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Lifting back foot on the downswing.

post #1 of 15
Thread Starter 

The biggest habit which I find when coming down on the ball is that I tend to lift up my back heel on the downswing before making contact with the ball. I don't know what lifting the heel does, but many have told me to keep it down on the ground before making contact with the ball. I've always had this habit, and I think it's from playing baseball pretty much my entire life. So basically I'm asking if anyone else has this problem, and what exactly does it harm by doing this habit, and how can I fix it? I've always had the mentality of keeping my foot planted, but even when I think it is, I return to the video and still find that back heel coming up.

post #2 of 15

Take a look at Luke Donald's foot position at 0:13 in this video, and then see if you agree with the "instruction" of keeping the back foot on the ground until impact with the ball.  Hard to argue that the number one golfer in the world with a virtually perfect swing is doing it wrong: 

 

 

The downswing needs to begin at the ground and work its way up.  The entire purpose behind lifting the rear foot and allowing it to rotate on the toe during the swing is to allow your weight to shift and to allow proper body rotation, follow through, and balance.

 

Hard to say if you are lifting prematurely without video.

 

 

post #3 of 15

Its generally not a bad thing to lift up your heel on the down swing.  It means your getting at least a decent weight shift and much more of your weight will be on your left side through impact.  

post #4 of 15

For me, it caused me to spin my hips rather than shifting them left.  I've been working on rolling instead of lifting and when I do it correctly, the improvement is clear. 

post #5 of 15
See my swing thread. I have the same issue. There are videos about banking your rear foot on the insole. I'll post some videos to help you later tonight when I'm not on my phone.
post #6 of 15

post #7 of 15

I have the same problem too. I actually push off my toes at impact.

 

"The Golf Fix" on the Golf Channel just yesterday, Michael Breedan actually talked about how the heel should roll, and your knee should point toward the target, and not out.

 

I recorded it on my DVR so I can keep watching it. Great episode by the way, he was analyzing Hunter's swing.

post #8 of 15

Basically, if your heel lifts, your hips open too quickly(usually causing my block) and sends your path left as a result. Rolling allows the hips to stay closed longer and go more forward, and hence your path goes right and makes a push draw possible.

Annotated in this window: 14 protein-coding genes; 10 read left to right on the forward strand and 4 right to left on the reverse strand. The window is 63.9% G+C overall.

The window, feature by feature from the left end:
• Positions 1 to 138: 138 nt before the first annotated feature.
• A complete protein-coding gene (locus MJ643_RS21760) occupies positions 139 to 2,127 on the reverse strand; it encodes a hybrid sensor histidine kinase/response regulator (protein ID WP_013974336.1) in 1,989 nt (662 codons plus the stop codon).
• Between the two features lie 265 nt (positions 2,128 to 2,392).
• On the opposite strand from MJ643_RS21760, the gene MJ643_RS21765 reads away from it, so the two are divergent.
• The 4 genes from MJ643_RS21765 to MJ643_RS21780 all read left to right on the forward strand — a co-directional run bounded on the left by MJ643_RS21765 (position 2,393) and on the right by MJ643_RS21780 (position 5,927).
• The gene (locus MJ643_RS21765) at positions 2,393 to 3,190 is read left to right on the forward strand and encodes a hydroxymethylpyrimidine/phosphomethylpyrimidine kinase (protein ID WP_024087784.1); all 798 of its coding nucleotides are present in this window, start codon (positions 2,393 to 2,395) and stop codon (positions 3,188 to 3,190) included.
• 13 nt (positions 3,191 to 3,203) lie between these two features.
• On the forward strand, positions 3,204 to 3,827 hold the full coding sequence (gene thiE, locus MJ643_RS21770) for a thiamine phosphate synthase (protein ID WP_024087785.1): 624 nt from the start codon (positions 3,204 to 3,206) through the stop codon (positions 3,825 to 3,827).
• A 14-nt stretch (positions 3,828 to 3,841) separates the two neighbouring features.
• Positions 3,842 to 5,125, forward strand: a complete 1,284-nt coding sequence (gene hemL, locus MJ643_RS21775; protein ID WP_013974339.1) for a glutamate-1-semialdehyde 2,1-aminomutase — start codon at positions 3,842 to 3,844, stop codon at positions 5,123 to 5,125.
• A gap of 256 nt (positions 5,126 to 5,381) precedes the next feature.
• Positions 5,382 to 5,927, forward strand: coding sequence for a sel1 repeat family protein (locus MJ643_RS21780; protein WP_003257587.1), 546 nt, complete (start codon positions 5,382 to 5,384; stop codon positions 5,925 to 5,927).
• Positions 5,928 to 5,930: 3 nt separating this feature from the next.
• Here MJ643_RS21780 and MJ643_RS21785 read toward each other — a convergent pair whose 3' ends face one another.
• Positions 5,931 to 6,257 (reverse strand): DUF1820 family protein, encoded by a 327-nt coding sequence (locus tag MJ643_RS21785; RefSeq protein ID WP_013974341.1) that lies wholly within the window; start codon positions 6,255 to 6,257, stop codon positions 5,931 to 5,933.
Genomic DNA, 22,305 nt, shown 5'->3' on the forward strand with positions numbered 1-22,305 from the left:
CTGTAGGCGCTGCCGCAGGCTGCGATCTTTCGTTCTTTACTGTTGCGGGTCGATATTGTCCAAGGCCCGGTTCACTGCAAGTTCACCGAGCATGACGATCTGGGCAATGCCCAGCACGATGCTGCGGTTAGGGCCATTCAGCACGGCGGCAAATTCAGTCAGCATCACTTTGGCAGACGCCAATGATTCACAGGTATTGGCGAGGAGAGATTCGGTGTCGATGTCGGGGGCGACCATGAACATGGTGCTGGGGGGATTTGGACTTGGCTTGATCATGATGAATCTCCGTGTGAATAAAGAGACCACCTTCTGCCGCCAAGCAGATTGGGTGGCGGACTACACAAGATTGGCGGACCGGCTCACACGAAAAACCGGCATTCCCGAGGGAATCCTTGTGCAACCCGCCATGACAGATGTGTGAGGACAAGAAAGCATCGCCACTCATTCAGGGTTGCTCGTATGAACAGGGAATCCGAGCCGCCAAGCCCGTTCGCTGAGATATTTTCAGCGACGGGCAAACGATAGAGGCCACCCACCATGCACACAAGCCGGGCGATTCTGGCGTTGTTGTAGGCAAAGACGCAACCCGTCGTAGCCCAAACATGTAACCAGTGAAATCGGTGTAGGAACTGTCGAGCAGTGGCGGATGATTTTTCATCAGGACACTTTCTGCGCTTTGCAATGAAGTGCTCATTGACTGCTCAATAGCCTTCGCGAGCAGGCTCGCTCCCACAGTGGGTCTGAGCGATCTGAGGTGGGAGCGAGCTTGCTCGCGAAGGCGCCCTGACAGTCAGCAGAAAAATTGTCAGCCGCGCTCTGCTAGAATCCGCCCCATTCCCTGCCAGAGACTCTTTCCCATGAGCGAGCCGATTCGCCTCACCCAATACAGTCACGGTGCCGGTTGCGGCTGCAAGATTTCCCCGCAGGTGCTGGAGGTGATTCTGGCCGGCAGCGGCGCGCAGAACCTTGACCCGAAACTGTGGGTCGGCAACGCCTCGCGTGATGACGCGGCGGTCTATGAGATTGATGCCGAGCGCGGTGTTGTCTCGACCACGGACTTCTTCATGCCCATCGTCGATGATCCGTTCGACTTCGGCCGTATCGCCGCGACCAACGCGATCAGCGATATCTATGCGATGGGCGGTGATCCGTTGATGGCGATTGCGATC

post #9 of 15

I have the same problem.

Las weekend I played 18 and the first 12 holes saw the ball fly right and left with no concious attempt of changing a single part of the swing.

Then at 13th approach focused on rolling the right foot rather than lifting it.

As I did this I noticed that when my right foot rises I tend to block my shoulders on the downswing and swing only with my arms.

As I focused on my foot, I was a different golfer all the way. The ball started to draw (my favourite shot). Finished those six holes 2 over (with a 3 putt green).

Hope it was helpful

 

 

post #10 of 15

I love the rain drops on that banking video

post #11 of 15
Thread Starter 

Thanks for the responses. Should I practice that posted drill even if I don't use s&t? Also, is there a video about how not to prematurely open the hips?

post #12 of 15

I have this problem alot, i have to agree, its to much hip rotation and not enough lateral movements in the hips (movement toward the target). I would work on sliding the hips to the target a bit more in proporation to rotating the hips. Work infront of a mirror, Stop the swing at the top of the backsing, and look at the mirror (face on view), and slowly rotate your hips and slide them towards the target and let your arm swing slowly to the ground. I mean slow, not half sleed, like 1/10 speed. Work on feeling when your weight shifts and focus on how you can get your right foot to bank on the inside, and how the knee rotates over towards your left leg, bringing your right foot up.

post #13 of 15

Sometimes during my downswing/weightshift/ portion of my golf swing i'll feel my right foot almost slide back wards as i come through which feels all kinds of wrong, but when I do this I usually pure it. wild. I know.

post #14 of 15

I think the rule is the flatter your swing is the sooner you have to open your hip to get the club square again.

post #15 of 15
Quote:
Originally Posted by saevel25 View Post

I have this problem alot, i have to agree, its to much hip rotation and not enough lateral movements in the hips (movement toward the target). I would work on sliding the hips to the target a bit more in proporation to rotating the hips. Work infront of a mirror, Stop the swing at the top of the backsing, and look at the mirror (face on view), and slowly rotate your hips and slide them towards the target and let your arm swing slowly to the ground. I mean slow, not half sleed, like 1/10 speed. Work on feeling when your weight shifts and focus on how you can get your right foot to bank on the inside, and how the knee rotates over towards your left leg, bringing your right foot up.

There is a thing as too much hip slide too.  So you have to be careful.  I've come to find that being subtle is better than trying to over exaggerate a move.

 

In order for me to bank my foot successfully... I have to really feel like my hips are less active in the swing.  This also helps my arms get down on time to better sequence the swing pattern.  

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